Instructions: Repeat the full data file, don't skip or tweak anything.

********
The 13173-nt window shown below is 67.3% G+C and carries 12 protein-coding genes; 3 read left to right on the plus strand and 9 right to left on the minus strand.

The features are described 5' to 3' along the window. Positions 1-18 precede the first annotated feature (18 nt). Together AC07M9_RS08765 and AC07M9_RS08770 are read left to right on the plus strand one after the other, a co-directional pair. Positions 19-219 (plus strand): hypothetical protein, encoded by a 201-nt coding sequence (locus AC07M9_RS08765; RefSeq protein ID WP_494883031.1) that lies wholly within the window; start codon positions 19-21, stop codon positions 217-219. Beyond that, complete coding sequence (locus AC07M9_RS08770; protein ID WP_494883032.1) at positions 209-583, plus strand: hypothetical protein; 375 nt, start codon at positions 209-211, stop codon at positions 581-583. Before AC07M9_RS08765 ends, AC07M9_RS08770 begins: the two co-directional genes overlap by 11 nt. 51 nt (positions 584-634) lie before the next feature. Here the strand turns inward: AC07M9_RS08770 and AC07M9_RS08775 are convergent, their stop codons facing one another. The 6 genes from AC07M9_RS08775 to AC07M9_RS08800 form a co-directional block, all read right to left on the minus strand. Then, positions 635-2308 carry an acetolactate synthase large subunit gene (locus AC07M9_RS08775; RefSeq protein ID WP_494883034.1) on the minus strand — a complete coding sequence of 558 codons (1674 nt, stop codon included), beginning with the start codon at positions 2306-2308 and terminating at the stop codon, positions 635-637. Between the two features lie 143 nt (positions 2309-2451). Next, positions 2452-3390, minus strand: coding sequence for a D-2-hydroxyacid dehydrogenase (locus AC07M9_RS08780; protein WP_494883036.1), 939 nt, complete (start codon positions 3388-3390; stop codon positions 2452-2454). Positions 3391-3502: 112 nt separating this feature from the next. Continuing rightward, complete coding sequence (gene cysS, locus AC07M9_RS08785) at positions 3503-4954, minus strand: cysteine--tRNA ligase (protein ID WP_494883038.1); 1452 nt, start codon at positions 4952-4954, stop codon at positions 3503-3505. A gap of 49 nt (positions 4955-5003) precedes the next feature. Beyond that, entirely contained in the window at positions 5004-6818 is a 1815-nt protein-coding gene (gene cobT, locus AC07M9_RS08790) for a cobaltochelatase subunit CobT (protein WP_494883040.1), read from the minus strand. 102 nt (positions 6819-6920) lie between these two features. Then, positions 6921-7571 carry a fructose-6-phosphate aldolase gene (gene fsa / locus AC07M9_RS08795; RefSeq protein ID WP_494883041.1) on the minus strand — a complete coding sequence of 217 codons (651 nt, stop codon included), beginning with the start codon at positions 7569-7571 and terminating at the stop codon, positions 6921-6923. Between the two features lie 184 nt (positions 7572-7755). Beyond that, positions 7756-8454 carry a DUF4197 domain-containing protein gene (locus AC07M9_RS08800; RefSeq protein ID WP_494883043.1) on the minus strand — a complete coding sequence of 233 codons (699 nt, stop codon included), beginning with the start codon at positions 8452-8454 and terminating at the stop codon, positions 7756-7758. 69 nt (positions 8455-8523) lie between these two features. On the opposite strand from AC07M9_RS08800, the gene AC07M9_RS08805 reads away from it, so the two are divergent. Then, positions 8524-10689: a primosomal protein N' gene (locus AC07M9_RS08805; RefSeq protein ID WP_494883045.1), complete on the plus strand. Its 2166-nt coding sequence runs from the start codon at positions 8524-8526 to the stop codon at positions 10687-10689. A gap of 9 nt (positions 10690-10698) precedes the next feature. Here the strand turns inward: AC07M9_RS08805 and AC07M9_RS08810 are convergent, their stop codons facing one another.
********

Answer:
The 13173-nt window shown below is 67.3% G+C and carries 12 protein-coding genes; 3 read left to right on the plus strand and 9 right to left on the minus strand.

The features are described 5' to 3' along the window. Positions 1-18 precede the first annotated feature (18 nt). Together AC07M9_RS08765 and AC07M9_RS08770 are read left to right on the plus strand one after the other, a co-directional pair. Positions 19-219 (plus strand): hypothetical protein, encoded by a 201-nt coding sequence (locus AC07M9_RS08765; RefSeq protein ID WP_494883031.1) that lies wholly within the window; start codon positions 19-21, stop codon positions 217-219. Beyond that, complete coding sequence (locus AC07M9_RS08770; protein ID WP_494883032.1) at positions 209-583, plus strand: hypothetical protein; 375 nt, start codon at positions 209-211, stop codon at positions 581-583. Before AC07M9_RS08765 ends, AC07M9_RS08770 begins: the two co-directional genes overlap by 11 nt. 51 nt (positions 584-634) lie before the next feature. Here the strand turns inward: AC07M9_RS08770 and AC07M9_RS08775 are convergent, their stop codons facing one another. The 6 genes from AC07M9_RS08775 to AC07M9_RS08800 form a co-directional block, all read right to left on the minus strand. Then, positions 635-2308 carry an acetolactate synthase large subunit gene (locus AC07M9_RS08775; RefSeq protein ID WP_494883034.1) on the minus strand — a complete coding sequence of 558 codons (1674 nt, stop codon included), beginning with the start codon at positions 2306-2308 and terminating at the stop codon, positions 635-637. Between the two features lie 143 nt (positions 2309-2451). Next, positions 2452-3390, minus strand: coding sequence for a D-2-hydroxyacid dehydrogenase (locus AC07M9_RS08780; protein WP_494883036.1), 939 nt, complete (start codon positions 3388-3390; stop codon positions 2452-2454). Positions 3391-3502: 112 nt separating this feature from the next. Continuing rightward, complete coding sequence (gene cysS, locus AC07M9_RS08785) at positions 3503-4954, minus strand: cysteine--tRNA ligase (protein ID WP_494883038.1); 1452 nt, start codon at positions 4952-4954, stop codon at positions 3503-3505. A gap of 49 nt (positions 4955-5003) precedes the next feature. Beyond that, entirely contained in the window at positions 5004-6818 is a 1815-nt protein-coding gene (gene cobT, locus AC07M9_RS08790) for a cobaltochelatase subunit CobT (protein WP_494883040.1), read from the minus strand. 102 nt (positions 6819-6920) lie between these two features. Then, positions 6921-7571 carry a fructose-6-phosphate aldolase gene (gene fsa / locus AC07M9_RS08795; RefSeq protein ID WP_494883041.1) on the minus strand — a complete coding sequence of 217 codons (651 nt, stop codon included), beginning with the start codon at positions 7569-7571 and terminating at the stop codon, positions 6921-6923. Between the two features lie 184 nt (positions 7572-7755). Beyond that, positions 7756-8454 carry a DUF4197 domain-containing protein gene (locus AC07M9_RS08800; RefSeq protein ID WP_494883043.1) on the minus strand — a complete coding sequence of 233 codons (699 nt, stop codon included), beginning with the start codon at positions 8452-8454 and terminating at the stop codon, positions 7756-7758. 69 nt (positions 8455-8523) lie between these two features. On the opposite strand from AC07M9_RS08800, the gene AC07M9_RS08805 reads away from it, so the two are divergent. Then, positions 8524-10689: a primosomal protein N' gene (locus AC07M9_RS08805; RefSeq protein ID WP_494883045.1), complete on the plus strand. Its 2166-nt coding sequence runs from the start codon at positions 8524-8526 to the stop codon at positions 10687-10689. A gap of 9 nt (positions 10690-10698) precedes the next feature. Here the strand turns inward: AC07M9_RS08805 and AC07M9_RS08810 are convergent, their stop codons facing one another.